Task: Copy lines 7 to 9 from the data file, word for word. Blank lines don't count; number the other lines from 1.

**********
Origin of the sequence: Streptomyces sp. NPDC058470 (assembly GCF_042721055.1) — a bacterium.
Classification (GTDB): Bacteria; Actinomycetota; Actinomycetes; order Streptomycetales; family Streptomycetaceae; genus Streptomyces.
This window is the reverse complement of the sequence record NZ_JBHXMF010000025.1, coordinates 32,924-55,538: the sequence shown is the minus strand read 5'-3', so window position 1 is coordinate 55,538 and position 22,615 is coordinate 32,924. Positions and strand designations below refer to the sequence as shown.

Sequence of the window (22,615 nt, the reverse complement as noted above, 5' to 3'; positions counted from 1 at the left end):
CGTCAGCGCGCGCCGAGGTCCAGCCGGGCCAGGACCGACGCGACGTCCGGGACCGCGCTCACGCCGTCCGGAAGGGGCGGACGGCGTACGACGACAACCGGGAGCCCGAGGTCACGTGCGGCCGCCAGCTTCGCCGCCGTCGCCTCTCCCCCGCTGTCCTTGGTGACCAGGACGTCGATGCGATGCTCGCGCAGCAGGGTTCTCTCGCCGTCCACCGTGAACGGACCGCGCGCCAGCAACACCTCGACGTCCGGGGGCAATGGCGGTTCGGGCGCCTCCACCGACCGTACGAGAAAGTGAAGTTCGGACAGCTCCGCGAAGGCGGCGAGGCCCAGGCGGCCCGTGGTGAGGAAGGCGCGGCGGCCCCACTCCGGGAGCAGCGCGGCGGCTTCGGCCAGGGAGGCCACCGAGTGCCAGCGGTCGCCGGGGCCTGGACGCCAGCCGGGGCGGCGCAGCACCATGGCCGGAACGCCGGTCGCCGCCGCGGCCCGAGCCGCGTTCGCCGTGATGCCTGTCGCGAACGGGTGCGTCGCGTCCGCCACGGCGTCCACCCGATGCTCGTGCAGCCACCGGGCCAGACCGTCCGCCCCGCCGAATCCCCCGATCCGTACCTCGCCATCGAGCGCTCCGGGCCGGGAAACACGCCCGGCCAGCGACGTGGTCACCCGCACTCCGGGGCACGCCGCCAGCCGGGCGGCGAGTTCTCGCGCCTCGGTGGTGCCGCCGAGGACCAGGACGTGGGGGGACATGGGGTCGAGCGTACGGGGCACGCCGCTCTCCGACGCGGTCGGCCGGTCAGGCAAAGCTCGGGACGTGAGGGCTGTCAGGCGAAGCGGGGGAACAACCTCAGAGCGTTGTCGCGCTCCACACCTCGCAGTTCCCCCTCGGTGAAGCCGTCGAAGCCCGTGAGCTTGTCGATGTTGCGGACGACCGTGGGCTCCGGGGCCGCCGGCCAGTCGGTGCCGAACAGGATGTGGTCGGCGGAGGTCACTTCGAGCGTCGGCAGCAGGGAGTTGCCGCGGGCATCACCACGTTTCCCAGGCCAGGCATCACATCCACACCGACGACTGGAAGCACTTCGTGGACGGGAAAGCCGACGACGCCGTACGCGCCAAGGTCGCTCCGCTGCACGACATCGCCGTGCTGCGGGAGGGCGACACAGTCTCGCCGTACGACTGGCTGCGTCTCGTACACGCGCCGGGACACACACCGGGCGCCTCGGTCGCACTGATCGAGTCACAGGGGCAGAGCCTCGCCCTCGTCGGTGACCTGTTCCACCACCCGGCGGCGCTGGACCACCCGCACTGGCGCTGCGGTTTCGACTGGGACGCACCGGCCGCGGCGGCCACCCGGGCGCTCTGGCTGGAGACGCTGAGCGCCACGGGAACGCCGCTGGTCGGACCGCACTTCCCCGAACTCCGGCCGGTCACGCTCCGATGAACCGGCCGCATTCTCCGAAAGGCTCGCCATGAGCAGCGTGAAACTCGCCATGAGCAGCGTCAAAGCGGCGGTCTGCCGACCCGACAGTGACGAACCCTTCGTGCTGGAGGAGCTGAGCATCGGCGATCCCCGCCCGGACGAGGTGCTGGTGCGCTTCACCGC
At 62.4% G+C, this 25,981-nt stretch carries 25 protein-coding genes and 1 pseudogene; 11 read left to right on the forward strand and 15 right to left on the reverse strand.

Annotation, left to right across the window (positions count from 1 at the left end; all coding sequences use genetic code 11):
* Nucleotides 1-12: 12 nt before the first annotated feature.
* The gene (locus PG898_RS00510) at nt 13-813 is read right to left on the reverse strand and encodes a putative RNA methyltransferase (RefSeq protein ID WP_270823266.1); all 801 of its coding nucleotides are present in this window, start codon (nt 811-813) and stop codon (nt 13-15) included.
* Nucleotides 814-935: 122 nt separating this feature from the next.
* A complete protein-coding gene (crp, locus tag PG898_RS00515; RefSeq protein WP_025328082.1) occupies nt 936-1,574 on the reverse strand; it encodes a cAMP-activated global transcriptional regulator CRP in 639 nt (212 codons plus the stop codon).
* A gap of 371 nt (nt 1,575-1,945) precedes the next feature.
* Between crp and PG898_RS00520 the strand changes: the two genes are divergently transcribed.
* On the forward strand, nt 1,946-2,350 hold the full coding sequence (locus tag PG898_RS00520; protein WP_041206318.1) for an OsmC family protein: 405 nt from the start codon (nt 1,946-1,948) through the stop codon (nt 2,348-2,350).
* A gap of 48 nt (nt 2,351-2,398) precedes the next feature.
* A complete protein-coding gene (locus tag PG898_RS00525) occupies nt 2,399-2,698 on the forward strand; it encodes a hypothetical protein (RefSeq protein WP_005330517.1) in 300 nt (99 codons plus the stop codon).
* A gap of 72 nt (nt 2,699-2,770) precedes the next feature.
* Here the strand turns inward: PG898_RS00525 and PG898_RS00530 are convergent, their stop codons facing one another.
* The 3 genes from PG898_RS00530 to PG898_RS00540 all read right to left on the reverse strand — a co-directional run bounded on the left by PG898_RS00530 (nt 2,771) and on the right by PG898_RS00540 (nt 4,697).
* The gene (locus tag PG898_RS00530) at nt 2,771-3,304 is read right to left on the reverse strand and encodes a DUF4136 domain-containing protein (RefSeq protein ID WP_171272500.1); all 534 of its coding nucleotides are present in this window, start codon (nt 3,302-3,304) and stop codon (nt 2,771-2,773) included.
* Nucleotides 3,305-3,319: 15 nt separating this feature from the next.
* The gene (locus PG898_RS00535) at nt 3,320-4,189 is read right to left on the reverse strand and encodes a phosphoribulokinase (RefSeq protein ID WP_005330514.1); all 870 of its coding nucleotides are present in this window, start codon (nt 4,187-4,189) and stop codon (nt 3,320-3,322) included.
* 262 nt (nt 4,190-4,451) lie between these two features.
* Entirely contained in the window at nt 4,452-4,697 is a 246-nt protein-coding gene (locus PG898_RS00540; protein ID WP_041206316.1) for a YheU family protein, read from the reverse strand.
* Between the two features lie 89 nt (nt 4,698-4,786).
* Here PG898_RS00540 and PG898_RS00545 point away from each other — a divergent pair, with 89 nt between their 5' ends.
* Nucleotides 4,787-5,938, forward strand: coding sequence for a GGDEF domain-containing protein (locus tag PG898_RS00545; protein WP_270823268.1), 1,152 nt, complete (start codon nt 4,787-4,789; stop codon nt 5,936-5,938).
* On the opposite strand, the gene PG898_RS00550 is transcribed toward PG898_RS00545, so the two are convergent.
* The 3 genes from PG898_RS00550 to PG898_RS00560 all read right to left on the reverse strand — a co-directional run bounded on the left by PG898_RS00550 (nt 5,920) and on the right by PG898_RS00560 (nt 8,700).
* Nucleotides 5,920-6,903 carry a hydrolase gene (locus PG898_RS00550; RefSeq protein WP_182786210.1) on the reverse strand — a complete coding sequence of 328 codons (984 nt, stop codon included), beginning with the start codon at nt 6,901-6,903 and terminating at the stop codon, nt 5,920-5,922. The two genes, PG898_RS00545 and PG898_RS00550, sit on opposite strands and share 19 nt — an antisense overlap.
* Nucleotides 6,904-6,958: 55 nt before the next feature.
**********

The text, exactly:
Annotation, left to right across the window (positions count from 1 at the left end; all coding sequences use genetic code 11):
* Nucleotides 1-12: 12 nt before the first annotated feature.
* The gene (locus PG898_RS00510) at nt 13-813 is read right to left on the reverse strand and encodes a putative RNA methyltransferase (RefSeq protein ID WP_270823266.1); all 801 of its coding nucleotides are present in this window, start codon (nt 811-813) and stop codon (nt 13-15) included.